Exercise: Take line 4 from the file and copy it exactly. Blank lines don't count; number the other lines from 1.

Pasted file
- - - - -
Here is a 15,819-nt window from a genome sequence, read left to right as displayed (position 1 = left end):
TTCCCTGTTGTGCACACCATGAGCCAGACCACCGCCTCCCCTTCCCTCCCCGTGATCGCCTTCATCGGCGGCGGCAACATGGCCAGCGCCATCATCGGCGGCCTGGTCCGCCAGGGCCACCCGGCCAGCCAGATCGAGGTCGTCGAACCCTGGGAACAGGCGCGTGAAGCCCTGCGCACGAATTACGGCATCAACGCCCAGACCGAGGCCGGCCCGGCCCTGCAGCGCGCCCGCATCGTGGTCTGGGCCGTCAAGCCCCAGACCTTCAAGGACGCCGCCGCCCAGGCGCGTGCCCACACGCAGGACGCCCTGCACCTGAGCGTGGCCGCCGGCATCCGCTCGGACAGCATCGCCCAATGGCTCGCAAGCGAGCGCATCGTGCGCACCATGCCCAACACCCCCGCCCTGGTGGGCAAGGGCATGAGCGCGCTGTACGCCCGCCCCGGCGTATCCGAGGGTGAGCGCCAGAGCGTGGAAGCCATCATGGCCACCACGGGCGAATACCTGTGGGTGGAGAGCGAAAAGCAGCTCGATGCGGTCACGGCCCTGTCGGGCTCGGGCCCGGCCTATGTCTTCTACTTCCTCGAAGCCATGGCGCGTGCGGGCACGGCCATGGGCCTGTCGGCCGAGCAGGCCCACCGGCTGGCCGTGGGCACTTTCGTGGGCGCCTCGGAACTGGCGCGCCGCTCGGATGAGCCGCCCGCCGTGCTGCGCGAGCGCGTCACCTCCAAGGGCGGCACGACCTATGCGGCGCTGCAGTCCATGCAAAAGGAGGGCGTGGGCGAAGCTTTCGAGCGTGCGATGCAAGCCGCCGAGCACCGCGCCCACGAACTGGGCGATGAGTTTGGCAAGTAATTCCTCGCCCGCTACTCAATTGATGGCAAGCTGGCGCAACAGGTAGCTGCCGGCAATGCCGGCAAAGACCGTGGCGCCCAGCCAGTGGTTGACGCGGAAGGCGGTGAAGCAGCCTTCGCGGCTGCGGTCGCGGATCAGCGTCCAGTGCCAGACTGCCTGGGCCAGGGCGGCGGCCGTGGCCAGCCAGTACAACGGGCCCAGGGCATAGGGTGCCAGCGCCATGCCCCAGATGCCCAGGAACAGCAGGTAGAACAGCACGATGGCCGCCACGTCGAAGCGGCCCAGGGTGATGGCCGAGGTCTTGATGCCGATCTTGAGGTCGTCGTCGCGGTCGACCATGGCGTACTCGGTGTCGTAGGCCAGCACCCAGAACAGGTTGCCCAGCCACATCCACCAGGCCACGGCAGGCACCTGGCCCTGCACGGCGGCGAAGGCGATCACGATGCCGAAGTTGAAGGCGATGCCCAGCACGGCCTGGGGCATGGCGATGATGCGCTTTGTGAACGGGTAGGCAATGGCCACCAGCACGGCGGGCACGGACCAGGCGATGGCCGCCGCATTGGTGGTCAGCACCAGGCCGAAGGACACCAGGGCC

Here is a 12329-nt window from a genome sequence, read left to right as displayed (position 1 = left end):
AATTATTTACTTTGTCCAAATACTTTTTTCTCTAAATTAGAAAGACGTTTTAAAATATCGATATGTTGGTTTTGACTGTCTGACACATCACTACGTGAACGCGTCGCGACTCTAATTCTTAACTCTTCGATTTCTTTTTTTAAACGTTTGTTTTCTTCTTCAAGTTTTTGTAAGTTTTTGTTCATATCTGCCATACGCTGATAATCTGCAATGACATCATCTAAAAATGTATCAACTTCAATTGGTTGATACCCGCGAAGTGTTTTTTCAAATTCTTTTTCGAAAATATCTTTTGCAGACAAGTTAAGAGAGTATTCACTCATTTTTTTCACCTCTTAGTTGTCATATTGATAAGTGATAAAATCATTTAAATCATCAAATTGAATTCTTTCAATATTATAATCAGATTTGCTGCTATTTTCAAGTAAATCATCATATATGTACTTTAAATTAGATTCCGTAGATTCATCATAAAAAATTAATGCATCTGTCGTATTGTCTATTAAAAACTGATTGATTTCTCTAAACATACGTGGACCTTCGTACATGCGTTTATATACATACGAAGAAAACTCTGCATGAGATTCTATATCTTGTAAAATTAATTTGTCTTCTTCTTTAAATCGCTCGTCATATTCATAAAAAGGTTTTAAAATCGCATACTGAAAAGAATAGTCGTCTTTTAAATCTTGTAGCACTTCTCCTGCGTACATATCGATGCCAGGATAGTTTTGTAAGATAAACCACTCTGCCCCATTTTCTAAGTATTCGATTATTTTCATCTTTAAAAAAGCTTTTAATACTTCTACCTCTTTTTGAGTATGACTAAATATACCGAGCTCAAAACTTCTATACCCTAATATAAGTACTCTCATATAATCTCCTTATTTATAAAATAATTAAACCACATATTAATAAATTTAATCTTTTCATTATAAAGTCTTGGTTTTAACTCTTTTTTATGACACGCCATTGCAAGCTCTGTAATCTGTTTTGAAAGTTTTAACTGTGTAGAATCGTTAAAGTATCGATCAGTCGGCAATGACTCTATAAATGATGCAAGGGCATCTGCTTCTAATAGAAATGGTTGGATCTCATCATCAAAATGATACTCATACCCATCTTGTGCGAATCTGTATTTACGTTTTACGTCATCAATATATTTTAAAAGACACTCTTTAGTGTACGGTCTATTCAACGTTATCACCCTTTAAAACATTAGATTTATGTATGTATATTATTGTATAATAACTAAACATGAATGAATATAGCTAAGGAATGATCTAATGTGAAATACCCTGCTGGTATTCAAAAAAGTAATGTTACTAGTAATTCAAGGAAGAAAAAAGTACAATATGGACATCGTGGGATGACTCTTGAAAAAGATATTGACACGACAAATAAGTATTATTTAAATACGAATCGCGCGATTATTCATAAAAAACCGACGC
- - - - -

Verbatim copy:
AATTATTTACTTTGTCCAAATACTTTTTTCTCTAAATTAGAAAGACGTTTTAAAATATCGATATGTTGGTTTTGACTGTCTGACACATCACTACGTGAACGCGTCGCGACTCTAATTCTTAACTCTTCGATTTCTTTTTTTAAACGTTTGTTTTCTTCTTCAAGTTTTTGTAAGTTTTTGTTCATATCTGCCATACGCTGATAATCTGCAATGACATCATCTAAAAATGTATCAACTTCAATTGGTTGATACCCGCGAAGTGTTTTTTCAAATTCTTTTTCGAAAATATCTTTTGCAGACAAGTTAAGAGAGTATTCACTCATTTTTTTCACCTCTTAGTTGTCATATTGATAAGTGATAAAATCATTTAAATCATCAAATTGAATTCTTTCAATATTATAATCAGATTTGCTGCTATTTTCAAGTAAATCATCATATATGTACTTTAAATTAGATTCCGTAGATTCATCATAAAAAATTAATGCATCTGTCGTATTGTCTATTAAAAACTGATTGATTTCTCTAAACATACGTGGACCTTCGTACATGCGTTTATATACATACGAAGAAAACTCTGCATGAGATTCTATATCTTGTAAAATTAATTTGTCTTCTTCTTTAAATCGCTCGTCATATTCATAAAAAGGTTTTAAAATCGCATACTGAAAAGAATAGTCGTCTTTTAAATCTTGTAGCACTTCTCCTGCGTACATATCGATGCCAGGATAGTTTTGTAAGATAAACCACTCTGCCCCATTTTCTAAGTATTCGATTATTTTCATCTTTAAAAAAGCTTTTAATACTTCTACCTCTTTTTGAGTATGACTAAATATACCGAGCTCAAAACTTCTATACCCTAATATAAGTACTCTCATATAATCTCCTTATTTATAAAATAATTAAACCACATATTAATAAATTTAATCTTTTCATTATAAAGTCTTGGTTTTAACTCTTTTTTATGACACGCCATTGCAAGCTCTGTAATCTGTTTTGAAAGTTTTAACTGTGTAGAATCGTTAAAGTATCGATCAGTCGGCAATGACTCTATAAATGATGCAAGGGCATCTGCTTCTAATAGAAATGGTTGGATCTCATCATCAAAATGATACTCATACCCATCTTGTGCGAATCTGTATTTACGTTTTACGTCATCAATATATTTTAAAAGACACTCTTTAGTGTACGGTCTATTCAACGTTATCACCCTTTAAAACATTAGATTTATGTATGTATATTATTGTATAATAACTAAACATGAATGAATATAGCTAAGGAATGATCTAATGTGAAATACCCTGCTGGTATTCAAAAAAGTAATGTTACTAGTAATTCAAGGAAGAAAAAAGTACAATATGGACATCGTGGGATGACTCTTGAAAAAGATATTGACACGACAAATAAGTATTATTTAAATACGAATCGCGCGATTATTCATAAAAAACCGACGC